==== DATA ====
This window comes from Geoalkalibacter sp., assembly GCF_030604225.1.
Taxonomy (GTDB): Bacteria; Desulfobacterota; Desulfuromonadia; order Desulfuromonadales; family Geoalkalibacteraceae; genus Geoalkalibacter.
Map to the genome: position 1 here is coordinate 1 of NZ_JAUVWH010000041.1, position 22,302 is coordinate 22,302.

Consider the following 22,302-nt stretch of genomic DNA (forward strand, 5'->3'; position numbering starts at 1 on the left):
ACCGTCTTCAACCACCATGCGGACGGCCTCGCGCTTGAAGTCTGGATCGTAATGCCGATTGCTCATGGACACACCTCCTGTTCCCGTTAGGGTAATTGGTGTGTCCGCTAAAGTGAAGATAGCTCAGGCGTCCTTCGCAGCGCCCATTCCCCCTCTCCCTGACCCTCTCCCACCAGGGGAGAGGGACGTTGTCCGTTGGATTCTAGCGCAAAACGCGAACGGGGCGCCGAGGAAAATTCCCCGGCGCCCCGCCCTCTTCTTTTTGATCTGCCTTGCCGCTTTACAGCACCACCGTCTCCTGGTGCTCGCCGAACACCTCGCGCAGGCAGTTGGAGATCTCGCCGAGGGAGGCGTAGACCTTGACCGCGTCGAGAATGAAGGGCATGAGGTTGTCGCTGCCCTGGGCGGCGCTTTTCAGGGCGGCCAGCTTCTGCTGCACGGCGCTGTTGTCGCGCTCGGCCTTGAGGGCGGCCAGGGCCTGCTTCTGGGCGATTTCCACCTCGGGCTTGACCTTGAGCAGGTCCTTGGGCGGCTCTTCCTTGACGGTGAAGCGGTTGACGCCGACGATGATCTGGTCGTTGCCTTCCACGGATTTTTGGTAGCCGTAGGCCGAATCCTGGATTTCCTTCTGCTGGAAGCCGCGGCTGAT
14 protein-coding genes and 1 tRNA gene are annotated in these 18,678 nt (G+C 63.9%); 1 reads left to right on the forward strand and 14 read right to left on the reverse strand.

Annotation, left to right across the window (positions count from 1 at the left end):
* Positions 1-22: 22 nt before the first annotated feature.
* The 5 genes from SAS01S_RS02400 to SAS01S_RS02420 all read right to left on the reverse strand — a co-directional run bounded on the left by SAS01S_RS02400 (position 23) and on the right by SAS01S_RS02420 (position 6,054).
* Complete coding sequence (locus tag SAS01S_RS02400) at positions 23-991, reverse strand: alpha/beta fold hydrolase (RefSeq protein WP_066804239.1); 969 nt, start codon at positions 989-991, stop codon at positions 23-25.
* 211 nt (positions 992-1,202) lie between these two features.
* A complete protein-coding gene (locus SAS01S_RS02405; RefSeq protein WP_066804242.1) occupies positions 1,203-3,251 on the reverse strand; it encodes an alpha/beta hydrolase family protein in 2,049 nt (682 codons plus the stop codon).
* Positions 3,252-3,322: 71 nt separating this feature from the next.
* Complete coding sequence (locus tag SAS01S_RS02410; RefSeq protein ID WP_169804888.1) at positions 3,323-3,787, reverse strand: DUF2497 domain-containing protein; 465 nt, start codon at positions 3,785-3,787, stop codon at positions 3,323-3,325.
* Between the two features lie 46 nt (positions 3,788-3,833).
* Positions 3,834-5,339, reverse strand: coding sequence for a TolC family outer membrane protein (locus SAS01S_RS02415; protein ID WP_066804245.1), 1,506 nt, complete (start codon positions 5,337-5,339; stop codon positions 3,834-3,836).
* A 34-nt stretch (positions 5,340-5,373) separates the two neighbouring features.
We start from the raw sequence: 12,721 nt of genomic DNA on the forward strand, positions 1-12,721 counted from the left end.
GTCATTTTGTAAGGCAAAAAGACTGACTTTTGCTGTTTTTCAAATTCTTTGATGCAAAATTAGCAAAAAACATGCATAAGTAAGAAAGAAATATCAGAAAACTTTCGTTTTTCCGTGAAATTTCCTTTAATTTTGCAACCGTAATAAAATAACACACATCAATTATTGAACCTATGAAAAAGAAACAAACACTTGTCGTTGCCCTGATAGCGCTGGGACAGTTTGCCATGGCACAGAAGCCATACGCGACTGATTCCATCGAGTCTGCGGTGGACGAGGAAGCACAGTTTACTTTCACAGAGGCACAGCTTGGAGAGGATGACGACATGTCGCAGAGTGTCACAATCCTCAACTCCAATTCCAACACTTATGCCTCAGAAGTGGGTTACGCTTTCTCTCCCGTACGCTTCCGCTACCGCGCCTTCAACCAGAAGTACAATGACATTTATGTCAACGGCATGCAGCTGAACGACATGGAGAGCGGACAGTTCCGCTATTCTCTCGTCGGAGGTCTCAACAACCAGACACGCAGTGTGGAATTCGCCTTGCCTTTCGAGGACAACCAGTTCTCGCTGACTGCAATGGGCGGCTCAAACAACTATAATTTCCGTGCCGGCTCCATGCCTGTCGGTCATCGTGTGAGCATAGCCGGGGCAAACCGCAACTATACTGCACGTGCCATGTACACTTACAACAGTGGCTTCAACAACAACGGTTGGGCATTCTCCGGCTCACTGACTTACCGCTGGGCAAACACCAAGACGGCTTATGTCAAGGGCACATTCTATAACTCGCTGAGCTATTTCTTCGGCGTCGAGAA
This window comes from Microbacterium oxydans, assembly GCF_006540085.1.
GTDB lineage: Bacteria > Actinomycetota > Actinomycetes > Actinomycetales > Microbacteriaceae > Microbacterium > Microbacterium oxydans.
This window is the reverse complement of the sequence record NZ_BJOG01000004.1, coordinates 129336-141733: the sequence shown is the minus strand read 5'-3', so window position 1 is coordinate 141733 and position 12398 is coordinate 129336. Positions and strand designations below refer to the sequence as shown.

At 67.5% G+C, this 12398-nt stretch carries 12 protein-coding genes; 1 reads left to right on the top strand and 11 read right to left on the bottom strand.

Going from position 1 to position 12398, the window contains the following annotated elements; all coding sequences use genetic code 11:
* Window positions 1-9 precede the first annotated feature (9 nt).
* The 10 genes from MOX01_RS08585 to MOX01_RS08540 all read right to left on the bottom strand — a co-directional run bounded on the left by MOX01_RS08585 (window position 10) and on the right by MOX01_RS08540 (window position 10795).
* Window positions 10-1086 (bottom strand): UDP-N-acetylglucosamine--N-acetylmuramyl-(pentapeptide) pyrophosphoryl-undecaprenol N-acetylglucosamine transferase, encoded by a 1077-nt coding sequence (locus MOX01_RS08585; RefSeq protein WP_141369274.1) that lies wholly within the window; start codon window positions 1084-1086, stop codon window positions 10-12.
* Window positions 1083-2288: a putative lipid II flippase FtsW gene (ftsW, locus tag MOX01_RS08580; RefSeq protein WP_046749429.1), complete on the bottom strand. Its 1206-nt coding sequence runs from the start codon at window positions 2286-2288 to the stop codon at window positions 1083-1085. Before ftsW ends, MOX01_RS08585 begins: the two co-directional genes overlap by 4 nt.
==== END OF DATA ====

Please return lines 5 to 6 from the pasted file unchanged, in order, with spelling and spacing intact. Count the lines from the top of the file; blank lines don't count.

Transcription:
ACCGTCTTCAACCACCATGCGGACGGCCTCGCGCTTGAAGTCTGGATCGTAATGCCGATTGCTCATGGACACACCTCCTGTTCCCGTTAGGGTAATTGGTGTGTCCGCTAAAGTGAAGATAGCTCAGGCGTCCTTCGCAGCGCCCATTCCCCCTCTCCCTGACCCTCTCCCACCAGGGGAGAGGGACGTTGTCCGTTGGATTCTAGCGCAAAACGCGAACGGGGCGCCGAGGAAAATTCCCCGGCGCCCCGCCCTCTTCTTTTTGATCTGCCTTGCCGCTTTACAGCACCACCGTCTCCTGGTGCTCGCCGAACACCTCGCGCAGGCAGTTGGAGATCTCGCCGAGGGAGGCGTAGACCTTGACCGCGTCGAGAATGAAGGGCATGAGGTTGTCGCTGCCCTGGGCGGCGCTTTTCAGGGCGGCCAGCTTCTGCTGCACGGCGCTGTTGTCGCGCTCGGCCTTGAGGGCGGCCAGGGCCTGCTTCTGGGCGATTTCCACCTCGGGCTTGACCTTGAGCAGGTCCTTGGGCGGCTCTTCCTTGACGGTGAAGCGGTTGACGCCGACGATGATCTGGTCGTTGCCTTCCACGGATTTTTGGTAGCCGTAGGCCGAATCCTGGATTTCCTTCTGCTGGAAGCCGCGGCTGAT
14 protein-coding genes and 1 tRNA gene are annotated in these 18,678 nt (G+C 63.9%); 1 reads left to right on the forward strand and 14 read right to left on the reverse strand.